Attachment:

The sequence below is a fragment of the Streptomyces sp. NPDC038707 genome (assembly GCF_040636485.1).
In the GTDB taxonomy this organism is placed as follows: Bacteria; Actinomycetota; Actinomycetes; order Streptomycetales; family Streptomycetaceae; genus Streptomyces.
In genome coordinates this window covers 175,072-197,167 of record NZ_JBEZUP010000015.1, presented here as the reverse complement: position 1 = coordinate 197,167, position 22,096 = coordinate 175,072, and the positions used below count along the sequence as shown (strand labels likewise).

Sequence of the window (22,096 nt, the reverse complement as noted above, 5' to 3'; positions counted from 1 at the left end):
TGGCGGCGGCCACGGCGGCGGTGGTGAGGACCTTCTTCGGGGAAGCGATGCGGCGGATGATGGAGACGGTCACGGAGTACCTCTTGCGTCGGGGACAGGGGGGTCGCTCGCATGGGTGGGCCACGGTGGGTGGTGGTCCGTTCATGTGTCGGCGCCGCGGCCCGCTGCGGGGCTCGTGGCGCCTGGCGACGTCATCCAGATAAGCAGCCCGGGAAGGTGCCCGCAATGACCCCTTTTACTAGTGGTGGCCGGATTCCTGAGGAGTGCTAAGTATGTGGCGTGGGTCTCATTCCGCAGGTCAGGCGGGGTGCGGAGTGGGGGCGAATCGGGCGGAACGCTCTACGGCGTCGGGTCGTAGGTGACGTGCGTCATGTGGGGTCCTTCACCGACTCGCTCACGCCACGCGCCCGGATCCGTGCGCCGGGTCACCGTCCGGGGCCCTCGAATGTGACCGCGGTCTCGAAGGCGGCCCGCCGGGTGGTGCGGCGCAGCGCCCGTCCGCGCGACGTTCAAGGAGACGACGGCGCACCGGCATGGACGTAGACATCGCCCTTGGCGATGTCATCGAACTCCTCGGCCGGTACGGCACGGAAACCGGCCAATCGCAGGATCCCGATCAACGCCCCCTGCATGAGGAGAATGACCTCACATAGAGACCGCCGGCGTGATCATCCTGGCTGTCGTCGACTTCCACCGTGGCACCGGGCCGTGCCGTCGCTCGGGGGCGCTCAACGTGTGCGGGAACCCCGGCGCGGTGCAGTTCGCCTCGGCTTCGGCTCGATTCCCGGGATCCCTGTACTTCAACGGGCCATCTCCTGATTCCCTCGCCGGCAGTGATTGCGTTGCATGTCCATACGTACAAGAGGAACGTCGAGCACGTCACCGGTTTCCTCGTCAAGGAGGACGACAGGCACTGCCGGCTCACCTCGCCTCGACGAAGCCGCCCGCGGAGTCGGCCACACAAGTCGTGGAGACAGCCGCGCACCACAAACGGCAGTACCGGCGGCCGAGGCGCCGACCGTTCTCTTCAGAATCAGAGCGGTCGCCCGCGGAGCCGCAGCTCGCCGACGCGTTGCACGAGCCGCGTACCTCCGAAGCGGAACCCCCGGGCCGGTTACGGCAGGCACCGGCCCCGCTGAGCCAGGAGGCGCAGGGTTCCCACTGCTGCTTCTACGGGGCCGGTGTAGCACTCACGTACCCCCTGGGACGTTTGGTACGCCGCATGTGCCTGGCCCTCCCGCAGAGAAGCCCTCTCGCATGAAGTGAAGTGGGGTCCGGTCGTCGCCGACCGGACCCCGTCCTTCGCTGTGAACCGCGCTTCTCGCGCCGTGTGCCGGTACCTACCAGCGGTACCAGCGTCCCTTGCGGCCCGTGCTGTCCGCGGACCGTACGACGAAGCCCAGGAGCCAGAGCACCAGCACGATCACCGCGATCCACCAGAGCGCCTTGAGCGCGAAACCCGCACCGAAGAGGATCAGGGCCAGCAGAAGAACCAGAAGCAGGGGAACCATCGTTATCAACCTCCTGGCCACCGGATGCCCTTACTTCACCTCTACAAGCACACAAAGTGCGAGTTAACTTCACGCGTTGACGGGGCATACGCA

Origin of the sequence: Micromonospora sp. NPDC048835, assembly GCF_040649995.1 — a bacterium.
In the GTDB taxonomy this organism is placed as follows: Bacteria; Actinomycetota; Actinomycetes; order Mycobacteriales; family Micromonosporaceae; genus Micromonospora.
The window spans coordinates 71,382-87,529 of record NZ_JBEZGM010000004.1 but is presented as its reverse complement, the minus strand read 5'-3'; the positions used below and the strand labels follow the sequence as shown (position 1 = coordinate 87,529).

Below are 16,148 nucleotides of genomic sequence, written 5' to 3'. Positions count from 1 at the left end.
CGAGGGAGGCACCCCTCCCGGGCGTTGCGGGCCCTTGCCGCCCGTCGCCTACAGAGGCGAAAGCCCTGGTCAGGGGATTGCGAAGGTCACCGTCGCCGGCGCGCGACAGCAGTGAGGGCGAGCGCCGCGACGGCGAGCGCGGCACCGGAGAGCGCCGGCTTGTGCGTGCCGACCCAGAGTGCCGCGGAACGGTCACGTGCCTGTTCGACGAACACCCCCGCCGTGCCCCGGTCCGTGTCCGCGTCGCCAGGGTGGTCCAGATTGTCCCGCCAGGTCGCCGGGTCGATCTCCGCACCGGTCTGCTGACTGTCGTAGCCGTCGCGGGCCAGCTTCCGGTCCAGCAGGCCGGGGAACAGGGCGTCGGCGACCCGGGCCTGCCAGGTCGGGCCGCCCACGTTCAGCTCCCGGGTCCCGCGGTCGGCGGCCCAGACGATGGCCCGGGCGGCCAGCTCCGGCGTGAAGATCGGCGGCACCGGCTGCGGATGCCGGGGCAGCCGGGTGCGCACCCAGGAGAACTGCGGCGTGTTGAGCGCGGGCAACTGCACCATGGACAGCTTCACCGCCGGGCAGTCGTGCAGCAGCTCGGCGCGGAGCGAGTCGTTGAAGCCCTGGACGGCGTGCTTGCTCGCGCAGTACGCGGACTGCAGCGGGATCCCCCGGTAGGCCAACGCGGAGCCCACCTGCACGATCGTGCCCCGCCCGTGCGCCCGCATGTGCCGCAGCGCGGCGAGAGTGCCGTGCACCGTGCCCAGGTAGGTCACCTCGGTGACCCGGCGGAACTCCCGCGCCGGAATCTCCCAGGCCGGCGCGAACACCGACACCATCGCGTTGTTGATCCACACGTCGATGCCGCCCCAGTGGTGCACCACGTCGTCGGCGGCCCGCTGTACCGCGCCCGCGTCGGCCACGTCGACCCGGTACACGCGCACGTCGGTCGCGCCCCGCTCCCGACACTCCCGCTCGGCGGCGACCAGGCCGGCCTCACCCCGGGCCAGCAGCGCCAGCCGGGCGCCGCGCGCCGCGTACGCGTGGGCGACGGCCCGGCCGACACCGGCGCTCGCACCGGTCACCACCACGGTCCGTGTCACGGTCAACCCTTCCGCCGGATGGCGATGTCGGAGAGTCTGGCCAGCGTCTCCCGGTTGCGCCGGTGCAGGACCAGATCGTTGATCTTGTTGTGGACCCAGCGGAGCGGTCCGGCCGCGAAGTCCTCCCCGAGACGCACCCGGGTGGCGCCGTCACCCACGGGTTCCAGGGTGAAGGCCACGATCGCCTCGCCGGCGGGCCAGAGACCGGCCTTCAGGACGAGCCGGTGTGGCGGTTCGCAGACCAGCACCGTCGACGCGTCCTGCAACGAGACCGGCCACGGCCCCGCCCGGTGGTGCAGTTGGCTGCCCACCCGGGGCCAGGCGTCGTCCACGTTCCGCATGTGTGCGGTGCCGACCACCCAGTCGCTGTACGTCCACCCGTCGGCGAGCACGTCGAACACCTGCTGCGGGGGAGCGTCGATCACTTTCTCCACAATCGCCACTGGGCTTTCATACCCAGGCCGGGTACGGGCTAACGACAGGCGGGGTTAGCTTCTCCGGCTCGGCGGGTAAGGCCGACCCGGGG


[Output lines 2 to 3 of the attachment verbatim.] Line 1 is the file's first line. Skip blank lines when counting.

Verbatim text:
In the GTDB taxonomy this organism is placed as follows: Bacteria; Actinomycetota; Actinomycetes; order Streptomycetales; family Streptomycetaceae; genus Streptomyces.
In genome coordinates this window covers 175,072-197,167 of record NZ_JBEZUP010000015.1, presented here as the reverse complement: position 1 = coordinate 197,167, position 22,096 = coordinate 175,072, and the positions used below count along the sequence as shown (strand labels likewise).